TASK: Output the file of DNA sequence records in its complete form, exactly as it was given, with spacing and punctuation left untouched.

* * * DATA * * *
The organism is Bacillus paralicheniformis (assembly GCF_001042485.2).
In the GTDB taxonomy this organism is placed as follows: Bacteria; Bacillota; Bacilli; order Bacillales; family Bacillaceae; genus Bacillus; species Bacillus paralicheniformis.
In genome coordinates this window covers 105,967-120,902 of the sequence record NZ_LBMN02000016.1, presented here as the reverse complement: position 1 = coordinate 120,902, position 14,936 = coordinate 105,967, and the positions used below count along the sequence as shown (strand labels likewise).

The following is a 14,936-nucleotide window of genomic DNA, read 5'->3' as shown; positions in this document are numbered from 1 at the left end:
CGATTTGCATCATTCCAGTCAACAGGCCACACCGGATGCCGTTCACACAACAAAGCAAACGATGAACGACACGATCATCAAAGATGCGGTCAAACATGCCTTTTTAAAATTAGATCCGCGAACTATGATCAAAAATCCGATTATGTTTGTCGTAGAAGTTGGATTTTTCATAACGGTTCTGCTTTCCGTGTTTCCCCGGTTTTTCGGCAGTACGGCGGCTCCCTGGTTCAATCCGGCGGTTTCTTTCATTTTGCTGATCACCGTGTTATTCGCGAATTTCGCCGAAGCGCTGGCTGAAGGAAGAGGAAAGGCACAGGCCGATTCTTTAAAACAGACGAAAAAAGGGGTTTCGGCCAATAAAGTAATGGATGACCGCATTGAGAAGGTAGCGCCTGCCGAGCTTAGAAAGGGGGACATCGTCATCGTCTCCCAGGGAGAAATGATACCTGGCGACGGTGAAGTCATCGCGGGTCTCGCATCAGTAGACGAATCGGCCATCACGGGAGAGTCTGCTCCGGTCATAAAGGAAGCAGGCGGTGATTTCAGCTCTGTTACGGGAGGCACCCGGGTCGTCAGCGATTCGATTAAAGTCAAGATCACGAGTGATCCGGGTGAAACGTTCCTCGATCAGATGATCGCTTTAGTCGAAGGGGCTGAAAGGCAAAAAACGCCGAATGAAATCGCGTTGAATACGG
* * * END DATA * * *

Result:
The organism is Bacillus paralicheniformis (assembly GCF_001042485.2).
In the GTDB taxonomy this organism is placed as follows: Bacteria; Bacillota; Bacilli; order Bacillales; family Bacillaceae; genus Bacillus; species Bacillus paralicheniformis.
In genome coordinates this window covers 105,967-120,902 of the sequence record NZ_LBMN02000016.1, presented here as the reverse complement: position 1 = coordinate 120,902, position 14,936 = coordinate 105,967, and the positions used below count along the sequence as shown (strand labels likewise).

The following is a 14,936-nucleotide window of genomic DNA, read 5'->3' as shown; positions in this document are numbered from 1 at the left end:
CGATTTGCATCATTCCAGTCAACAGGCCACACCGGATGCCGTTCACACAACAAAGCAAACGATGAACGACACGATCATCAAAGATGCGGTCAAACATGCCTTTTTAAAATTAGATCCGCGAACTATGATCAAAAATCCGATTATGTTTGTCGTAGAAGTTGGATTTTTCATAACGGTTCTGCTTTCCGTGTTTCCCCGGTTTTTCGGCAGTACGGCGGCTCCCTGGTTCAATCCGGCGGTTTCTTTCATTTTGCTGATCACCGTGTTATTCGCGAATTTCGCCGAAGCGCTGGCTGAAGGAAGAGGAAAGGCACAGGCCGATTCTTTAAAACAGACGAAAAAAGGGGTTTCGGCCAATAAAGTAATGGATGACCGCATTGAGAAGGTAGCGCCTGCCGAGCTTAGAAAGGGGGACATCGTCATCGTCTCCCAGGGAGAAATGATACCTGGCGACGGTGAAGTCATCGCGGGTCTCGCATCAGTAGACGAATCGGCCATCACGGGAGAGTCTGCTCCGGTCATAAAGGAAGCAGGCGGTGATTTCAGCTCTGTTACGGGAGGCACCCGGGTCGTCAGCGATTCGATTAAAGTCAAGATCACGAGTGATCCGGGTGAAACGTTCCTCGATCAGATGATCGCTTTAGTCGAAGGGGCTGAAAGGCAAAAAACGCCGAATGAAATCGCGTTGAATACGG